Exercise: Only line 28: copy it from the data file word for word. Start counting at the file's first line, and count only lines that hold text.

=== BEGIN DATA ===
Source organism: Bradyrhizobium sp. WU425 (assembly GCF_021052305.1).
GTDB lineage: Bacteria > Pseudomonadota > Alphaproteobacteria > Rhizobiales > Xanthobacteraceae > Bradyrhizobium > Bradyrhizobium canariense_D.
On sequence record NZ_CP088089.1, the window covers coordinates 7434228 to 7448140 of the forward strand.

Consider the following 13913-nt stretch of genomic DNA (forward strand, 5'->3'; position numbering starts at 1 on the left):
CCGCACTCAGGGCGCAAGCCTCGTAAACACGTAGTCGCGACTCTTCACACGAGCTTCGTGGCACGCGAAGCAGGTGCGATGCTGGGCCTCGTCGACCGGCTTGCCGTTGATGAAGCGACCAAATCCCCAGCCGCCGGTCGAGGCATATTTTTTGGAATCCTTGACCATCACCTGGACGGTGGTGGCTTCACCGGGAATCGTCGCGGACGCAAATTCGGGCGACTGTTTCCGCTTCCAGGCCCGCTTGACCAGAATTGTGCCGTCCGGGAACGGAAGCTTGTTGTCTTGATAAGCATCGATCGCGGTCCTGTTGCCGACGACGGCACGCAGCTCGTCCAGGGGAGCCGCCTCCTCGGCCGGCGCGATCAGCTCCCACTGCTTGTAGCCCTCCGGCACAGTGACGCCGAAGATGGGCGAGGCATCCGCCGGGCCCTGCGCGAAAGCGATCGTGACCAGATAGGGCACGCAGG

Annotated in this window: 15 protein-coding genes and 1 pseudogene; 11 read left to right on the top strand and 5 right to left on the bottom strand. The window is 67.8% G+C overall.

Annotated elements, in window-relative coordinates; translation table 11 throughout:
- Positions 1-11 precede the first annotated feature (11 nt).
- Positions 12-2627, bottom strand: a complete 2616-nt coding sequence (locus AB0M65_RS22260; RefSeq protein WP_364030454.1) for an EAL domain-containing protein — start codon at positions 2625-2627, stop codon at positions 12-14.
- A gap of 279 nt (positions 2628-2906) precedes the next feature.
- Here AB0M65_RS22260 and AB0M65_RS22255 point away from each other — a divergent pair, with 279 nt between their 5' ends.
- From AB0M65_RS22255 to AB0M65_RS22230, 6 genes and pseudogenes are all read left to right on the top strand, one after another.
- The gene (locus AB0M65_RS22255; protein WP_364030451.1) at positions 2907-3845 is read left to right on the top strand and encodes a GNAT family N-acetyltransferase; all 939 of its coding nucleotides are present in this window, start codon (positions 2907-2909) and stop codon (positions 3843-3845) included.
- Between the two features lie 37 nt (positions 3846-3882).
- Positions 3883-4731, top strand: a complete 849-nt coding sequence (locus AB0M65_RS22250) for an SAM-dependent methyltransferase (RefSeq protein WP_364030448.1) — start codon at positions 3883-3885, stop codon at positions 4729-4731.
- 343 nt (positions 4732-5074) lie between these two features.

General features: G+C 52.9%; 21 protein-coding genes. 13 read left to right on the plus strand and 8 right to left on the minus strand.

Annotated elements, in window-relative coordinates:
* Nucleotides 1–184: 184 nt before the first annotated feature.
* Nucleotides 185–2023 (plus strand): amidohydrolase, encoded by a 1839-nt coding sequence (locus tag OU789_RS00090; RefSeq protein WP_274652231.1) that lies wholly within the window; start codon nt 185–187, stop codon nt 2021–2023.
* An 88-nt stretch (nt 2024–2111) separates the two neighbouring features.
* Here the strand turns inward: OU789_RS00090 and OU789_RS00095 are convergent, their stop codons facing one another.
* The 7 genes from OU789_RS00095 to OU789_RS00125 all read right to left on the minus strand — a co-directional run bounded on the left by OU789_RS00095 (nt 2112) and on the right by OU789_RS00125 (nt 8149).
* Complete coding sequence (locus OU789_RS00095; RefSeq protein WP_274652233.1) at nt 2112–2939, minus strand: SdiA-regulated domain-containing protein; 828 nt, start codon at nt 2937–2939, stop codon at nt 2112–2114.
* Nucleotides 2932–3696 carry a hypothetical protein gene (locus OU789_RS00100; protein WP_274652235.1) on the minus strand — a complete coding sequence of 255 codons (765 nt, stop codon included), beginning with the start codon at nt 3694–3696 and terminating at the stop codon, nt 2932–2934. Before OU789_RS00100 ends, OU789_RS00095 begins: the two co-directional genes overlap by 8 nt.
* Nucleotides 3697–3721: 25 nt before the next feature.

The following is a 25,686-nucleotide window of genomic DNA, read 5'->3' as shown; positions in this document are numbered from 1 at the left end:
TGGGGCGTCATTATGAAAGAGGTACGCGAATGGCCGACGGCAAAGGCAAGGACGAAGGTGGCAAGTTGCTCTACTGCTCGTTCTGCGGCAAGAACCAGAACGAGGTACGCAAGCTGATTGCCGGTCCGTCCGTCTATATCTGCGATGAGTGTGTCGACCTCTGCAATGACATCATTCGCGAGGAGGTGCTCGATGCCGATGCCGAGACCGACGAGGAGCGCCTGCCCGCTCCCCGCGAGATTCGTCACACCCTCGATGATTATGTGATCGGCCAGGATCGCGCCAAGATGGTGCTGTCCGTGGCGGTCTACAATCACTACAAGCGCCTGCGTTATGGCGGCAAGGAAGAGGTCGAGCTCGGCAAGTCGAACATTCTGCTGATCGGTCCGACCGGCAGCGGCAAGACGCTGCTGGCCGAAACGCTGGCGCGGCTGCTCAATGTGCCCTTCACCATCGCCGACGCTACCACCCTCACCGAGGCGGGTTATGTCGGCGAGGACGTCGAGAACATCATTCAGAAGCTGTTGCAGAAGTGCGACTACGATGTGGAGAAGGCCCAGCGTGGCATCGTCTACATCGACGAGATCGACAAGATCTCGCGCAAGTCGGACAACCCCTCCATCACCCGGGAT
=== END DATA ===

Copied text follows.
TGGGGCGTCATTATGAAAGAGGTACGCGAATGGCCGACGGCAAAGGCAAGGACGAAGGTGGCAAGTTGCTCTACTGCTCGTTCTGCGGCAAGAACCAGAACGAGGTACGCAAGCTGATTGCCGGTCCGTCCGTCTATATCTGCGATGAGTGTGTCGACCTCTGCAATGACATCATTCGCGAGGAGGTGCTCGATGCCGATGCCGAGACCGACGAGGAGCGCCTGCCCGCTCCCCGCGAGATTCGTCACACCCTCGATGATTATGTGATCGGCCAGGATCGCGCCAAGATGGTGCTGTCCGTGGCGGTCTACAATCACTACAAGCGCCTGCGTTATGGCGGCAAGGAAGAGGTCGAGCTCGGCAAGTCGAACATTCTGCTGATCGGTCCGACCGGCAGCGGCAAGACGCTGCTGGCCGAAACGCTGGCGCGGCTGCTCAATGTGCCCTTCACCATCGCCGACGCTACCACCCTCACCGAGGCGGGTTATGTCGGCGAGGACGTCGAGAACATCATTCAGAAGCTGTTGCAGAAGTGCGACTACGATGTGGAGAAGGCCCAGCGTGGCATCGTCTACATCGACGAGATCGACAAGATCTCGCGCAAGTCGGACAACCCCTCCATCACCCGGGAT